And in late 2004, by a fairly significant margin, the voters of Colorado established an RPS reaching 10 percent by 2015. An intriguing political coalition came together behind this. Folks you probably would not expect to join forces on just about any other issue, that degree of variability. A coalition headed by the Republican speaker, then the Republican speaker of the assembly and a member of Congress, a Democrat from Colorado.
And clearly this is not only another RPS, but raises the specter of another tool in the kit bag of policies that are available for states. We know the state of Washington, for example, is looking at the Colorado model. Other states are looking at ballot propositions for other tools, other ways to engage in this process.
And there is abundant literature on this, outside of environmental policy that suggests that when one state turns from conventional processes to the ballot process other action follows. And indeed that's quite, quite likely.
Looking ahead. I think it's safe to say that whereas three years ago or three-and-a-half years ago RPSs and the whole state climate policy area seemed a little uncertain, perhaps peripheral, perhaps fringe. RPSs now are increasingly significant forces in many states and in many regions. And that's probably going to only expand.
There are issues. Do you treat all renewable sources in identical fashion? Do you cut them into two categories? Three? Or how do you divide the pie? What about siting issues? And facility siting issues like Cape Wind, but not just Cape Wind. Transmission issues. Getting renewable energy to the place, point of generation to point of demand, and how that transmission is handled both politically and economically, as well as prospects for interstate cooperation and collaboration. That map again.
Think about the economic relationships between those states that appear in orange. And even from what we know of the last five to eight years of energy and electricity movement in the states in the last five to 10 years; blackouts, reliability issues, coordination issues. Sort of what happens in a federal system when you have a number of neighboring states, basically in the Southwest, a de facto RPS from California to Texas.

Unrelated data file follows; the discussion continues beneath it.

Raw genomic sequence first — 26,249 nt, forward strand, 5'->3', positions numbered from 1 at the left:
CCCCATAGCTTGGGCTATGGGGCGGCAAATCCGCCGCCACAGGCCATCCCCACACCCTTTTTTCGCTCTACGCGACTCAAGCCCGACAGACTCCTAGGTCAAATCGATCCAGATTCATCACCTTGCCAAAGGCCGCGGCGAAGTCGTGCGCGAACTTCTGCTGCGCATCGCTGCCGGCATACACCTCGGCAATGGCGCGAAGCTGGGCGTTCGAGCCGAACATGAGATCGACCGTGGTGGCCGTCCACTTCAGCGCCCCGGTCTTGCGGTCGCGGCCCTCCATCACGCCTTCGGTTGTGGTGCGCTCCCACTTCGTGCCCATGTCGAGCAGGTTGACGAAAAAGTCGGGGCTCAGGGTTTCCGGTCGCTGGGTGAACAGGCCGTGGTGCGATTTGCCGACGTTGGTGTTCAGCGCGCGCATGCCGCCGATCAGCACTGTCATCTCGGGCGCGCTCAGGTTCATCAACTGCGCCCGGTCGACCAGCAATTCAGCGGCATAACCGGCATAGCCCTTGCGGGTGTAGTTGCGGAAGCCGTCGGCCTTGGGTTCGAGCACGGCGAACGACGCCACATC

And a real possibility, if we all gather in another year or two, you're going to see more orange blotches on that map. Well, the bottom line here is that RPSs are indeed held as a state power or as a state responsibility in 22 states, but they operate in a regional marketplace.
And a real challenge, as well as an opportunity for states, is that for those states that are into this in large part because of economic development reasons. How do they maximize the economic development benefit? And at the same time allow the kind of competition and cross-border movement and regional source development that needs to occur to allow them, not only to hit their targets, fully develop renewable energy sources?
Can states develop somewhat common metrics? Renewable energy credits? Greenhouse gas reductions? There's actually an appendix in the report that sort of talks about different methods and metrics for translating all of these new policies in renewable growth into greenhouse gas reduction issues or measures.
And finally, what ultimately is the relationship between the state and federal government? Eileen mentioned, and there have been a number of stabs at this at the federal level, a federal RPS. And one of the things that surprised me over the last year as I talked to folks at the state level who work on this issue on a day-to-day basis, is the relative lack of communication and conversation that takes place between folks who work on this issue and know it at the state level and those who work at the federal level.
On one hand there are many folks at the state level who would welcome active and constructive state engagement. There are concerns that will they get credit for early actions? Will their experience and expertise, they've been doing this, be taken into account in the design of ultimate federal legislation?
And is it possible for the federal government to play a facilitative, coordinating, enhancing kind of role that allows interstate collaboration and coordination and regional coordination to emerge as opposed to other less salutary outcomes that we might envision?
Finally, there's a web site. But finally finally, I wanted just to show this slide on REC tracking systems. These are a number of efforts. Obviously Texas is in a world unto itself in terms of electricity. But you can begin to see different patterns here. Probably most notably the Regis case involving California and all of the Western states that is about some kind of a mechanism for allowing for interstate crediting, interstate discussion, common metrics, trading and the like.
But I'll thank you for your attention and close there and turn things back over to Eileen. Thank you all.